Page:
Enlightenment, but With No 'E'
Scotch whisky is spelled without the letter "e." If you don't know that -- or even if you do know that, but you wrote a column for a large metropolitan newspaper in which you accidentally left in the dreaded "e" -- do not worry: Plenty of super-helpful people will correct your spelling.
For instance, if you type a line that reads, "All the world's dictionaries should place a photo of a White Horse bottle next to the words 'Blended Scotch Whiskey,' " some Scotch enthusiast will leave a nice comment online that reads, "But they'd spell it Whisky, wouldn't they?" That comment will be below the one that calls you "so uninformed i wonder how much actual knowledge you have" but goes on to spell both "Cointreau" and "liqueur" wrong.
Or maybe someone will send a friendly e-mail: "Jason, here on the West Coast, we spell Blended Scotch Whisky without an e."
Scotch aficionados are always giving me advice. A year ago, I admitted my dirty little secret as a spirits writer: I didn't love Scotch as much as some think I should. Ever since, Scotch people have gone out of their way to send tips on what to try, fueling my quest to find the right Scotch for me.
Then, over the holidays, I received a sampler of the six Scotch whiskies that make up the Classic Malts Selection, an assortment of prized bottles from the portfolio of beverage giant Diageo. The collection included a helpful Flavor Map with the words Smoky, Delicate, Rich and Light arranged on four sides of a grid. Each Scotch in the sampler fell into one of four quadrants.
As I tasted, I found that I still wasn't a huge fan of the whiskies that inhabited the Smoky/Rich quadrant. I understand that the Talisker and Laguvulin "Distiller's Editions" are very well made. But they just don't grab me the way other fine spirits do. I've long chalked that up to the fact that I have never been a smoker, and most everyone I know who loves really peaty Scotches has been.
I did, however, very much enjoy the 12-year Glenkinchie and the 15-year Dalwhinnie, and I found them squarely in the Light/Delicate quadrant on the Flavor Map. That raised a flag: In addition to their spell-checking, Scotch enthusiasts also very carefully monitor your manliness quotient. That was reinforced days later when one of them helpfully informed me that Glenkinchie and Dalwhinnie are "girl Scotches." But how then to explain the smooth, deep and wonderful Oban 18-year-old, which also falls into the Light/Delicate quadrant? I doubt that even the most macho Scotch enthusiast would sniff at Oban's 91 rating from Malt Advocate magazine. I decided to continue my Scotch journey without the Flavor Map.
Then, a few weeks ago, I heard that the Round Robin bar at the Willard hotel had opened a new Scotch bar, and I figured that should be the next stop on my quest. I knew that Jim Hewes, bartender at the Round Robin, was a straight talker and a longtime whisky (and whiskey, which is how all others besides Scotch and Canadian are spelled) aficionado and, most important, not a "brand ambassador" beholden to any particular bottle. So I spent a recent afternoon there, with Hewes as my whisky Sherpa.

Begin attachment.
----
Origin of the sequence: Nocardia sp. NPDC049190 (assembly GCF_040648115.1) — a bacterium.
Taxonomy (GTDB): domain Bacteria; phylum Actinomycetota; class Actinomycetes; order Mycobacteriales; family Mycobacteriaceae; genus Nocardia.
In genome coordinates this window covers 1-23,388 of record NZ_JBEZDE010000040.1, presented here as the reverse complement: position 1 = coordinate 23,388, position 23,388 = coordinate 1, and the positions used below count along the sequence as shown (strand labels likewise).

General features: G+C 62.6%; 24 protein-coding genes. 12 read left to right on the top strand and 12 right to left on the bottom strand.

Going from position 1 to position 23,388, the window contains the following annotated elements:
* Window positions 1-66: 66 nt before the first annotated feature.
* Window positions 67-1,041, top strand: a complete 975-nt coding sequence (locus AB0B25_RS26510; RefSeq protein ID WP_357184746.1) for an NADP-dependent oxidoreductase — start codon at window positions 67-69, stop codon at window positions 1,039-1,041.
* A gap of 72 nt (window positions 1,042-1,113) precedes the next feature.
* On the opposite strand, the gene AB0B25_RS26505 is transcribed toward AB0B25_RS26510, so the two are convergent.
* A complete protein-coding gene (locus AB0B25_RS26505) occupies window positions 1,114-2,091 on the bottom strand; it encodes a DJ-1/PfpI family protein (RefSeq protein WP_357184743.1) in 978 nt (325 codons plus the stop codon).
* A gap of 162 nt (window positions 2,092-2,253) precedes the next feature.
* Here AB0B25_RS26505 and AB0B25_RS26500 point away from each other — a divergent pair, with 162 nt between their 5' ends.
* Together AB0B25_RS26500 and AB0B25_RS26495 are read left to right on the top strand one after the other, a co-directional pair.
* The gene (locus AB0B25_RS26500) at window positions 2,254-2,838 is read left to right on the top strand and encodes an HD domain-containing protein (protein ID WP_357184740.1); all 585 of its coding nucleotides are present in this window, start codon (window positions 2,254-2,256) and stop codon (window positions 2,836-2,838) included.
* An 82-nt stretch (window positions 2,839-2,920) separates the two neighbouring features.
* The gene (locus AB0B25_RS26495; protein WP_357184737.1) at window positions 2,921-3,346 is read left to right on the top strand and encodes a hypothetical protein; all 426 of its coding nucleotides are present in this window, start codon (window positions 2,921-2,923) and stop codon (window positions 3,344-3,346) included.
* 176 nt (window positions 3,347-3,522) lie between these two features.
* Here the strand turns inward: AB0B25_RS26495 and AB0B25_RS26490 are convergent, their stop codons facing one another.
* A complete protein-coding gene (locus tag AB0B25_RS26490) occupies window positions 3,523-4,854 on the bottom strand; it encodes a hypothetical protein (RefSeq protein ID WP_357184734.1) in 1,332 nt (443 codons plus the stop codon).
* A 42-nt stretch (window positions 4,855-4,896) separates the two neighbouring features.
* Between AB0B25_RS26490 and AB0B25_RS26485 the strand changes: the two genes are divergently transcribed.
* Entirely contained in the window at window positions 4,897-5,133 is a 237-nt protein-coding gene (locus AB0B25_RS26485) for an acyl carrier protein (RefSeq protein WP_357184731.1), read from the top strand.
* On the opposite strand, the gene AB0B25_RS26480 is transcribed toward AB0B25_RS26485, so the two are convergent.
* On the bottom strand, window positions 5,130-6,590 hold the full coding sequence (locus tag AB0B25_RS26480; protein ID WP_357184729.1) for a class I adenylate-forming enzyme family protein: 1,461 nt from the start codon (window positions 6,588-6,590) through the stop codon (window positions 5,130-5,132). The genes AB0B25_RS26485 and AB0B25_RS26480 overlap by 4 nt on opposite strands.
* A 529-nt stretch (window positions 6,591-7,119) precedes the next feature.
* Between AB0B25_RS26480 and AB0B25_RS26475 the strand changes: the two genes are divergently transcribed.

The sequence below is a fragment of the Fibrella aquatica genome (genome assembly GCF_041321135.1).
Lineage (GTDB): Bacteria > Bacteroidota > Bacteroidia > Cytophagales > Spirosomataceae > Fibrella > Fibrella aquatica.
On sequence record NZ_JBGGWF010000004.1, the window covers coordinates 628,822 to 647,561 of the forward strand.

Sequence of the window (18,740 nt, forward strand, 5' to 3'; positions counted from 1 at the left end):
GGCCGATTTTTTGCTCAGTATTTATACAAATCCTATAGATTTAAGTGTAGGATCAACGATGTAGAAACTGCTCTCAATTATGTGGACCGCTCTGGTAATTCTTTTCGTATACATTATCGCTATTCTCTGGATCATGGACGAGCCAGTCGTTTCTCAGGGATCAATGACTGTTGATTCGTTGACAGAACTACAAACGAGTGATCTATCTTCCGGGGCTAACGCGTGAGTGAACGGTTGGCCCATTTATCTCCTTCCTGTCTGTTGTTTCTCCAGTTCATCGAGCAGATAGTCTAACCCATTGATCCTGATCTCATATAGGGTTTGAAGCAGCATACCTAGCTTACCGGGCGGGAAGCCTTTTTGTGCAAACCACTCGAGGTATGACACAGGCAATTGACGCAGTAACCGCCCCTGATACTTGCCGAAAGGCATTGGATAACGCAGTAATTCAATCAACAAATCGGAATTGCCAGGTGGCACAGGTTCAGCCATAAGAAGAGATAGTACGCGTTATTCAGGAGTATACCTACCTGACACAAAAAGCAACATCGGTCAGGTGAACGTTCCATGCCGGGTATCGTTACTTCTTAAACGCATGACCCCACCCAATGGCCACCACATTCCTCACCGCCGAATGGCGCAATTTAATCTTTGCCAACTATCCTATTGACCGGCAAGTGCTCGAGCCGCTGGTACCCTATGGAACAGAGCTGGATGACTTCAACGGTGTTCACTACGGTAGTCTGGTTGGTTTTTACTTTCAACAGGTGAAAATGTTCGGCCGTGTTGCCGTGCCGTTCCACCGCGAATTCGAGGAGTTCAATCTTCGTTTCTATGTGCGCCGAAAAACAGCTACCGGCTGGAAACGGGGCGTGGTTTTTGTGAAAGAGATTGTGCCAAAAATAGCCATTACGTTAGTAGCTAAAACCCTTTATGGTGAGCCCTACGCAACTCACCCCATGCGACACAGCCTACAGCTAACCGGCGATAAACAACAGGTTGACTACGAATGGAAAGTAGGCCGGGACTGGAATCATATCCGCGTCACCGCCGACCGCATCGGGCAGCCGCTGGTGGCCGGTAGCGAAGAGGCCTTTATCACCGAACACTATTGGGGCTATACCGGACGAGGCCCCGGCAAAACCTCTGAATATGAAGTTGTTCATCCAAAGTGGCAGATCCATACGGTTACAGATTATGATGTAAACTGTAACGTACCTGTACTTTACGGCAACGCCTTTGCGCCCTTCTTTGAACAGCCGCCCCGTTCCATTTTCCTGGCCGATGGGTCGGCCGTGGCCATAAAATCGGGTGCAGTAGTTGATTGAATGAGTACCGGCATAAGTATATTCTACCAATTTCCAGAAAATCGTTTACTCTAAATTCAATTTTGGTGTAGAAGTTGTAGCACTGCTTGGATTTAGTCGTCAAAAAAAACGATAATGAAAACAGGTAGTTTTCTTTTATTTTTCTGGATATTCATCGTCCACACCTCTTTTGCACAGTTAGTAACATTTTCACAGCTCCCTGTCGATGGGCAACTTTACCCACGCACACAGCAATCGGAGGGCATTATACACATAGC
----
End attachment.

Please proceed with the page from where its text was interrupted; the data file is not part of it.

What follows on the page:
The Round Robin offers more than 120 types of Scotch, but Hewes led me through a well-edited tasting of just 15, leaping around the various regions of Scotland: from Highlands to Lowlands, Islay to Islands, Campbeltown to Speyside. You can order by the ounce or the quarter-ounce (the latter not much more than a sip), an affordable way to taste several expensive whiskies normally out of reach. We ranged from crazy-expensive, the Glen Ord 30-year-old that sells for $16 per quarter-ounce, to relatively inexpensive, the Rosebank 16-year, which goes for $4 per quarter-ounce.
We began with the least expensive, Arran 10-year, which Hewes called "almost aperitif-like" and "something a bourbon drinker would like." I'd told him I wanted to steer away from the heavy peat bombs and discover other styles. "You're looking for a drinking Scotch," Hewes assessed.
Though I did appreciate higher-octane offerings such as the Glenfarclas 105 (120 proof), the Arran Napoleon (115.4 proof) and the Port Charlotte six-year (123.2 proof), their burn-your-nose-hair quality was not what I would call enjoyable. In almost all cases, I appreciated the lower-proof ones more. And let's be clear: In Scotch-speak, "low" means something below 100 proof. I very much enjoyed the younger, 5-year Port Charlotte (92 proof), the Dallas Dhu 24-year (80 proof) and the Isle of Jura 16-year (96 proof).
The highlight of the tasting was Bunnahabhain, both the 12-year and the 25-year. Hewes poured those two next to the famed Caol Ila 25-year because the distilleries are close neighbors on Islay. But what unbelievably different styles they present. The Caol Ila was very nice and lighter than the typical smoky Islay style. But both Bunnahabhains were revelations. Fresh, rich, nutty, with hints of berries and raisins, and a pleasant oiliness on the tongue: I had no idea Scotch could be like that. Though the 25-year might be a tad pricey (over $200), the 12-year was an outstanding value at around $40 a bottle.
"Scotch is the most eclectic, most erudite, most electrifying distilled spirit made," Hewes said. "Just when you think you've got a bead on a style or technique, you get a curveball."
Which means my long and winding path toward Scotch enlightenment surely will continue.